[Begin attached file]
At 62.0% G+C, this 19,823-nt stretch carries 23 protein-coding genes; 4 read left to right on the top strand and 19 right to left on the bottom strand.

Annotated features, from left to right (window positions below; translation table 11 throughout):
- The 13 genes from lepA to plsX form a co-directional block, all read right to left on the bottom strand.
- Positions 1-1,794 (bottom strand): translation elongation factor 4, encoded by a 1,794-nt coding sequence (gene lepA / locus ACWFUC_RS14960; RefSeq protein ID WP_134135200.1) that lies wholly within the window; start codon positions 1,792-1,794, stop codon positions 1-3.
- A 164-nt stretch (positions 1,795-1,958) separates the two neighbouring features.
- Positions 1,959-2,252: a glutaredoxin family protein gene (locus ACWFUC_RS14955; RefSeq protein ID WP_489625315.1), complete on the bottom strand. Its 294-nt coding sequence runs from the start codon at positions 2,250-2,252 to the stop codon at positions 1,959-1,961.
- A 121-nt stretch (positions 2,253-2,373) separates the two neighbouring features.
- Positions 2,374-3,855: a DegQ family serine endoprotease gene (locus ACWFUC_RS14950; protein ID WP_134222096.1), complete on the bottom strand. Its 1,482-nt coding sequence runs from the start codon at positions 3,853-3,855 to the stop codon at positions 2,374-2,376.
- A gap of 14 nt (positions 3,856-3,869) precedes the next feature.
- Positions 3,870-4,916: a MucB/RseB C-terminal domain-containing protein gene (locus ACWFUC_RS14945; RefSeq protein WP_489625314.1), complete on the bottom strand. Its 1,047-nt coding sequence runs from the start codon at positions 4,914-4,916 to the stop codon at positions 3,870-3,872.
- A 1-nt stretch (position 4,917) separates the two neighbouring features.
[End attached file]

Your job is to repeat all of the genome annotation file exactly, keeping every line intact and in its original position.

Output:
At 62.0% G+C, this 19,823-nt stretch carries 23 protein-coding genes; 4 read left to right on the top strand and 19 right to left on the bottom strand.

Annotated features, from left to right (window positions below; translation table 11 throughout):
- The 13 genes from lepA to plsX form a co-directional block, all read right to left on the bottom strand.
- Positions 1-1,794 (bottom strand): translation elongation factor 4, encoded by a 1,794-nt coding sequence (gene lepA / locus ACWFUC_RS14960; RefSeq protein ID WP_134135200.1) that lies wholly within the window; start codon positions 1,792-1,794, stop codon positions 1-3.
- A 164-nt stretch (positions 1,795-1,958) separates the two neighbouring features.
- Positions 1,959-2,252: a glutaredoxin family protein gene (locus ACWFUC_RS14955; RefSeq protein ID WP_489625315.1), complete on the bottom strand. Its 294-nt coding sequence runs from the start codon at positions 2,250-2,252 to the stop codon at positions 1,959-1,961.
- A 121-nt stretch (positions 2,253-2,373) separates the two neighbouring features.
- Positions 2,374-3,855: a DegQ family serine endoprotease gene (locus ACWFUC_RS14950; protein ID WP_134222096.1), complete on the bottom strand. Its 1,482-nt coding sequence runs from the start codon at positions 3,853-3,855 to the stop codon at positions 2,374-2,376.
- A gap of 14 nt (positions 3,856-3,869) precedes the next feature.
- Positions 3,870-4,916: a MucB/RseB C-terminal domain-containing protein gene (locus ACWFUC_RS14945; RefSeq protein WP_489625314.1), complete on the bottom strand. Its 1,047-nt coding sequence runs from the start codon at positions 4,914-4,916 to the stop codon at positions 3,870-3,872.
- A 1-nt stretch (position 4,917) separates the two neighbouring features.